Methods of Reducing a Criminal Sentence

Criminal defense has many facets. Attorneys spend a lot of time fighting in court, attempting to preserve their clients’ freedom, but that isn’t’ all that they do. They also work hard to help reduce a criminal sentence for someone who is found guilty.

Even with a strong case, you can still lose your trial. With a good defense, however, you may be able to escape some of the harsher penalties associated with your alleged crime.

Here are some options for reducing a criminal sentence that you can discuss with your lawyer.

Plea Bargains

To avoid expensive, time-consuming trials, prosecutors often attempt to make a deal with an alleged offender. It works like this: If you plead guilty (the “plea”), they will try to convince the judge to give you a lighter sentence (the “bargain”).

If the case against you is strong, or if you simply want to plead guilty, a plea bargain may be a good option. Because of your apparent cooperation, the court may be merciful and go with a lighter sentence.

Keep in mind, however, that a plea bargain is not a guarantee. The judge could still choose to give you a harsher sentence, regardless of your cooperation. Also, a pleading guilty cannot be reversed. Depending on the crime, a guilty plea could stay on your criminal record forever.

Furthermore, since you’re pleading guilty, you’re admitting that you committed the crime. For some, that carries a strong emotional weight, and you may wish to fight for your innocence in court. You’re also incapable of questioning any police misconduct. Regardless of how they behaved, you’re agreeing that you broke the law.

Before taking a plea bargain, have a long talk about your case with your attorney. If they think a plea bargain is the best move, take that advice into strong consideration. However, remember that you always have a right to defend yourself, and if you want to battle your case in court, your attorney should go along with those wishes.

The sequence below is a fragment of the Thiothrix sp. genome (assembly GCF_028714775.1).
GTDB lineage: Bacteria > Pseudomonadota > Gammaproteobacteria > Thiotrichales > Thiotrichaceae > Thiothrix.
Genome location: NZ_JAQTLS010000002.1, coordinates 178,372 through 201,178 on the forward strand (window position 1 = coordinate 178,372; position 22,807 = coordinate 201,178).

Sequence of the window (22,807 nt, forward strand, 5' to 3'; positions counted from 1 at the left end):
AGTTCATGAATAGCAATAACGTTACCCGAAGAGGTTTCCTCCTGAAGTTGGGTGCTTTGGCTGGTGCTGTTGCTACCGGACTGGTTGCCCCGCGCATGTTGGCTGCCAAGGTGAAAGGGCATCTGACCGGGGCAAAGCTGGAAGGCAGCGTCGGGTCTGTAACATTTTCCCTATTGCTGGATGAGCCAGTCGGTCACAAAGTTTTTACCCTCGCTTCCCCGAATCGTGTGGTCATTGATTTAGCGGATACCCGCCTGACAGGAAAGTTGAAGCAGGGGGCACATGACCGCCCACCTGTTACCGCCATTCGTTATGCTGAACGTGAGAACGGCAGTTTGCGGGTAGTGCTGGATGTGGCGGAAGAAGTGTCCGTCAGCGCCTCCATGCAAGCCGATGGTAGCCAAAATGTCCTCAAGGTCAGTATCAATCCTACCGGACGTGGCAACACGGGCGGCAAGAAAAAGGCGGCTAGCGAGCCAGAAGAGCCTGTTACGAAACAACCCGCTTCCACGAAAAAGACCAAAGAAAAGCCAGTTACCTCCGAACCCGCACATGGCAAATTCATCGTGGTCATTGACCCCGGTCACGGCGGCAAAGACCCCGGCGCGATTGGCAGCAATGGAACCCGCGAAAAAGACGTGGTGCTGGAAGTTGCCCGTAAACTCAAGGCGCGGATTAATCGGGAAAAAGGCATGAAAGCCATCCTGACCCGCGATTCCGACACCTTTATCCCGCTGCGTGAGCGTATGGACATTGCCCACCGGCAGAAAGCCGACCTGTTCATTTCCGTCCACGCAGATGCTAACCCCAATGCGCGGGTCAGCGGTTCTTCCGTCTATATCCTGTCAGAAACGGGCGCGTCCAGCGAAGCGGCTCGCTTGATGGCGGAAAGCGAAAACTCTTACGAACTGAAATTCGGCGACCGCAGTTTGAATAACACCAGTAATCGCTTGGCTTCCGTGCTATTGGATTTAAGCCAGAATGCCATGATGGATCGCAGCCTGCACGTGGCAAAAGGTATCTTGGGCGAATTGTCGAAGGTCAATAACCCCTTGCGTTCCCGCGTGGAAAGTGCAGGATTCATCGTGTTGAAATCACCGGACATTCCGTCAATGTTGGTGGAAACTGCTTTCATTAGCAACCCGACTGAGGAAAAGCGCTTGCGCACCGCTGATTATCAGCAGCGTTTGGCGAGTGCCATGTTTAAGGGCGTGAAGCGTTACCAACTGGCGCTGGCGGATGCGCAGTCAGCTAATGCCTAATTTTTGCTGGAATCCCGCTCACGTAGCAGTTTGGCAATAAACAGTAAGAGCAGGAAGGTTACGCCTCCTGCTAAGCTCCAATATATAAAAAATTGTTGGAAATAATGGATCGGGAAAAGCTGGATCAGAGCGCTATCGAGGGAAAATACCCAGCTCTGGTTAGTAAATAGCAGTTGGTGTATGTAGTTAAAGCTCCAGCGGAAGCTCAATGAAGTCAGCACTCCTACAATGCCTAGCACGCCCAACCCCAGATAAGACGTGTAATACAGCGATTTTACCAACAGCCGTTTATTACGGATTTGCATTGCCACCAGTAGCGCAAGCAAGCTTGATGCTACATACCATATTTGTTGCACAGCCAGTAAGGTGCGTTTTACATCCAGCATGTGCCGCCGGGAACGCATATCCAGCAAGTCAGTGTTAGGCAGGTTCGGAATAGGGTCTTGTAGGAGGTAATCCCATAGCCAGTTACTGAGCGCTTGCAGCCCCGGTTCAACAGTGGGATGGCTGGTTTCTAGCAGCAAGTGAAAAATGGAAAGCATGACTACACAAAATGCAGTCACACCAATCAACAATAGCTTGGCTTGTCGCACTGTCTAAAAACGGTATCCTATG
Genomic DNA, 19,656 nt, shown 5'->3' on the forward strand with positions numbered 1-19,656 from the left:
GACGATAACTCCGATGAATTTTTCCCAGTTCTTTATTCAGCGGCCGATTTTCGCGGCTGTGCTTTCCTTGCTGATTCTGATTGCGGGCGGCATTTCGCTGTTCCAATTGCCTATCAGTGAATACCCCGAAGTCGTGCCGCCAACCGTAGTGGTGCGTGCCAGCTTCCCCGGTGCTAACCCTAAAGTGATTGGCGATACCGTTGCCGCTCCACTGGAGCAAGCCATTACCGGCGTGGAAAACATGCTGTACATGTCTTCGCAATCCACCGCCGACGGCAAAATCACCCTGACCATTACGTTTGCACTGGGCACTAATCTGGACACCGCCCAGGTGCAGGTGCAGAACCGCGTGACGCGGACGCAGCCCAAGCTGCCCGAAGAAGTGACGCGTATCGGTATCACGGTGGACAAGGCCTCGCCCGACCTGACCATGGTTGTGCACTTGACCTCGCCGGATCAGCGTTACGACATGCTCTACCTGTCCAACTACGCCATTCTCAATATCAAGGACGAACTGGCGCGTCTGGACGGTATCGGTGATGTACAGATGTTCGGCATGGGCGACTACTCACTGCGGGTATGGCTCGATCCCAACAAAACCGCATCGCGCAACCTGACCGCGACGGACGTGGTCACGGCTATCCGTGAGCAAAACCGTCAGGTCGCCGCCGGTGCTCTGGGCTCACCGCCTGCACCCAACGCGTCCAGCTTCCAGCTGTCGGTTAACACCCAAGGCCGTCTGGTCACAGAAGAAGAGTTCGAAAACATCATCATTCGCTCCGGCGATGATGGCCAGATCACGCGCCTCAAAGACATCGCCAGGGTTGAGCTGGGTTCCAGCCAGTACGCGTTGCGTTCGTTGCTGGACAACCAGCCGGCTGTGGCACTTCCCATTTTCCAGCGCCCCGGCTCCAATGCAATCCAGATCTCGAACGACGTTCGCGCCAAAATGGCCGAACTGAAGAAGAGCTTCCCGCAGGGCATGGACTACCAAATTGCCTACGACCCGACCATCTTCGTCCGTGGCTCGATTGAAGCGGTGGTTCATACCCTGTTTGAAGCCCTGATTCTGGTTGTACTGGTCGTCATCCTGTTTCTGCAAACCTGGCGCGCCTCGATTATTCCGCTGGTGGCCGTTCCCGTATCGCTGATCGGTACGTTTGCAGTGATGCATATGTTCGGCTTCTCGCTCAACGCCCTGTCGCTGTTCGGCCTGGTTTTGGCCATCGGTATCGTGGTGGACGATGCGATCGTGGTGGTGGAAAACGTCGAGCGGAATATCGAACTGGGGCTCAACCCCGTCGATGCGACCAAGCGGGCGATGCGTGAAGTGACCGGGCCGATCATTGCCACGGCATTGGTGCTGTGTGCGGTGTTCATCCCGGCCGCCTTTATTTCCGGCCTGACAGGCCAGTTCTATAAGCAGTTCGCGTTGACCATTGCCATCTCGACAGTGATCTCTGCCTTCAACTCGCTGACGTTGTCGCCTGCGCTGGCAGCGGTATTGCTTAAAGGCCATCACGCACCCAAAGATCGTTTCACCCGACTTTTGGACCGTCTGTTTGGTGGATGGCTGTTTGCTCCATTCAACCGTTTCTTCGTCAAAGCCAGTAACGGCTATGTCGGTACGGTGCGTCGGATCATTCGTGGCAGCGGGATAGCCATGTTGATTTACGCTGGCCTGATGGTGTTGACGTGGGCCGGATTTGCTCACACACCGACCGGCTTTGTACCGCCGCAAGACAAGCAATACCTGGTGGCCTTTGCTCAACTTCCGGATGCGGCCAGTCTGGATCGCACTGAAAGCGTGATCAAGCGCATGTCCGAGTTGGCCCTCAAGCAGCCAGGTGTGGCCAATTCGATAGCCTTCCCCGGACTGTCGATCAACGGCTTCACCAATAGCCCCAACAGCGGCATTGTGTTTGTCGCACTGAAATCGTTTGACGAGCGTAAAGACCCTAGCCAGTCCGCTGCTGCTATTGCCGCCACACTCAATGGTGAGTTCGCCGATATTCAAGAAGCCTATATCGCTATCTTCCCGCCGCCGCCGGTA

Proving Mitigating Circumstances

Sometimes, the court can have mercy on a defendant, even when that person appears completely guilty. Human nature can cause people to make bad choices, especially when unexpected circumstances arise. Outside situations that influence criminal behavior are called mitigating circumstances.

If the prosecution has a strong case, and it looks like a guilty verdict is inevitable, your attorney may be able to prove that situations beyond the crime call for a lighter sentence.

Mitigating Circumstances Around the Crime Itself

There are a few different tactics your attorney can use to argue that the crime does not demand a hard penalty.

No Real Harm Was Done

Imagine a mugger who stops someone in an alley. They pull a knife and ask for their victim’s wallet. Upon receiving the wallet, they realize it’s empty, and they let the victim keep the wallet and leave.

Certainly, there was an intent to mug the victim, and the offender definitely committed armed assault. However, no one was ultimately hurt, and nothing was even stolen. In a situation like this, it may be possible for an attorney to ask for a lighter sentence.

The Victim Is Also Responsible